- December 3, 2014
- Posted by: Mark Drakeford AM
- Category: Assembly News
Young children across Wales are experimenting with e-cigarettes, a research study published by the Welsh Government reveals.
The findings show 6% of 10 to 11-year-old children report having used an e-cigarette, compared with 2% who report having smoked a tobacco cigarette. The vast majority of children who said they had used an e-cigarette had never smoked a tobacco cigarette.
The latest Childhood Exposure to Tobacco Smoke (CHETS Wales 2) study – commissioned by the Welsh Government – assesses changes in children’s exposure to smoking in cars and homes since the original study took place in 2007 and 2008. In addition, the 2014 study included data on children’s use of e-cigarettes.
Key findings include:
•E-cigarette use appears to represent a new form of childhood experimentation with nicotine – more 10 and 11-year-olds have said they have tried e-cigarettes than cigarettes containing tobacco
•Overall, 6% of children report having ever used an e-cigarette, compared with 2% who reported having ever smoked a tobacco cigarette
•The vast majority of those children who reported having used an e-cigarette had never smoked a tobacco cigarette
•E-cigarette use is more common among children whose parents smoke. Among children whose parents smoked, 8% report having used an e cigarette, compared to 3% of those whose parents did not
•Among non-smoking children who reported having used an e cigarette, 14% reported that they might start smoking within the next two years, compared to 2% of those who had not used an e cigarette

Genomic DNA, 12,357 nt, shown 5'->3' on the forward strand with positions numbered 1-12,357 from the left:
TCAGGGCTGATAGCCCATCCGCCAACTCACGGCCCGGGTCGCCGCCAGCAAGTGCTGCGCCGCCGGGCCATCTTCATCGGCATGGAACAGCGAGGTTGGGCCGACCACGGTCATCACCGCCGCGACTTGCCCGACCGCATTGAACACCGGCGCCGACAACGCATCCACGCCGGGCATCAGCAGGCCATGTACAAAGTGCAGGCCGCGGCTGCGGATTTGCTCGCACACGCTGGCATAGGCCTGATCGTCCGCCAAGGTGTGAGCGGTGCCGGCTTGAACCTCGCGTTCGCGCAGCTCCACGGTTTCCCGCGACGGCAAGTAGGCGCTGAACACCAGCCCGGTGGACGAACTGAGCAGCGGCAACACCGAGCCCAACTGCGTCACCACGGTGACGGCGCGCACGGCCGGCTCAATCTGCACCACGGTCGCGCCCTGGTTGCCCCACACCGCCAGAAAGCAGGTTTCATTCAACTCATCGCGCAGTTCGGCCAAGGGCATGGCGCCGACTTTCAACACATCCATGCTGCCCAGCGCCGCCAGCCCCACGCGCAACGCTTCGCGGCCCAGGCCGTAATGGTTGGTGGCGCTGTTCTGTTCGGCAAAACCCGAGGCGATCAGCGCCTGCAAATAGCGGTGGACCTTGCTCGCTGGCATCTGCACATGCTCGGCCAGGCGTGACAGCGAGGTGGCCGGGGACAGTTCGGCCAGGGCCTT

•While few children said that they will smoke within two years, children who had used an e-cigarette were substantially less likely to say that they definitely will not smoke, and more likely to say that they might.
The Welsh Government put forward proposals in the Public Health White Paper to restrict the use of e-cigarettes in enclosed public places, bringing them into line with current laws on conventional cigarettes.
Health and Social Services Minister Mark Drakeford said:
“These latest findings shine further light on the potential impact of e-cigarettes on our children and young people. I am concerned the use of e-cigarettes may act as a gateway to and re-normalise smoking, especially for a generation who have grown up in a largely smoke-free society.
“We are not alone in our concerns – the World Health Organisation and other international bodies have called for greater regulation of e-cigarettes, including restrictions on their use in enclosed public spaces and bans on sales to children and young people.”
CHETS Wales 2 also examined exposure to second-hand smoke in cars and homes. It found:
•Nine per cent of children said smoking was allowed in their family vehicle – a decline from 18% in 2008
•Among children with smoking parents, 20% reported that smoking was allowed in their family car – a decline from 35% in 2008
•Four per cent reported being exposed to smoke in a car the previous day – a decline from 7% in 2008
•In 2008, 33% of children reported they had at least one parent figure who smoked in their home, falling to 22% in 2014.
Ministers recently consulted on whether smoking in private vehicles should be prohibited when children under the age of 18 are present. The consultation has now ended.